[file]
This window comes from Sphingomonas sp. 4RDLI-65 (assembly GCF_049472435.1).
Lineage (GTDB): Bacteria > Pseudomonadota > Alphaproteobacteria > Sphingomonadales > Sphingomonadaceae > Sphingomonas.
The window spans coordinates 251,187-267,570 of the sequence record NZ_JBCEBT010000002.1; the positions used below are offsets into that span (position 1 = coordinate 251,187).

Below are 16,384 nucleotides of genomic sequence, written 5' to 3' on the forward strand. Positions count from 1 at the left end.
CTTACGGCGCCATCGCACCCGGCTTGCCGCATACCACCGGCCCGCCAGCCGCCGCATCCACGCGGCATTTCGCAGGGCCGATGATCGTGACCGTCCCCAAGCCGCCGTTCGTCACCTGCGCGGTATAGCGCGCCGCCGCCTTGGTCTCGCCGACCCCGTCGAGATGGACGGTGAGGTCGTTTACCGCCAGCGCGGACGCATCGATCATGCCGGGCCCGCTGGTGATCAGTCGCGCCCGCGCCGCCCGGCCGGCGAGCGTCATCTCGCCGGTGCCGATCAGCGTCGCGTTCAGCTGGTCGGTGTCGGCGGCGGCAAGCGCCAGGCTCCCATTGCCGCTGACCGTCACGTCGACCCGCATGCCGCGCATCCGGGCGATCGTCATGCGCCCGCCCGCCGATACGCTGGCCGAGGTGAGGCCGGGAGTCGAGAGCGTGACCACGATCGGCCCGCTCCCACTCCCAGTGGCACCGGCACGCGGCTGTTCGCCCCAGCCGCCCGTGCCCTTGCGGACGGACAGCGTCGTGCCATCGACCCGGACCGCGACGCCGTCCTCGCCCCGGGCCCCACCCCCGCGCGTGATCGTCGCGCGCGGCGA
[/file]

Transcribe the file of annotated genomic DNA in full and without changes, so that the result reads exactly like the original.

This window comes from Sphingomonas sp. 4RDLI-65 (assembly GCF_049472435.1).
Lineage (GTDB): Bacteria > Pseudomonadota > Alphaproteobacteria > Sphingomonadales > Sphingomonadaceae > Sphingomonas.
The window spans coordinates 251,187-267,570 of the sequence record NZ_JBCEBT010000002.1; the positions used below are offsets into that span (position 1 = coordinate 251,187).

Below are 16,384 nucleotides of genomic sequence, written 5' to 3' on the forward strand. Positions count from 1 at the left end.
CTTACGGCGCCATCGCACCCGGCTTGCCGCATACCACCGGCCCGCCAGCCGCCGCATCCACGCGGCATTTCGCAGGGCCGATGATCGTGACCGTCCCCAAGCCGCCGTTCGTCACCTGCGCGGTATAGCGCGCCGCCGCCTTGGTCTCGCCGACCCCGTCGAGATGGACGGTGAGGTCGTTTACCGCCAGCGCGGACGCATCGATCATGCCGGGCCCGCTGGTGATCAGTCGCGCCCGCGCCGCCCGGCCGGCGAGCGTCATCTCGCCGGTGCCGATCAGCGTCGCGTTCAGCTGGTCGGTGTCGGCGGCGGCAAGCGCCAGGCTCCCATTGCCGCTGACCGTCACGTCGACCCGCATGCCGCGCATCCGGGCGATCGTCATGCGCCCGCCCGCCGATACGCTGGCCGAGGTGAGGCCGGGAGTCGAGAGCGTGACCACGATCGGCCCGCTCCCACTCCCAGTGGCACCGGCACGCGGCTGTTCGCCCCAGCCGCCCGTGCCCTTGCGGACGGACAGCGTCGTGCCATCGACCCGGACCGCGACGCCGTCCTCGCCCCGGGCCCCACCCCCGCGCGTGATCGTCGCGCGCGGCGA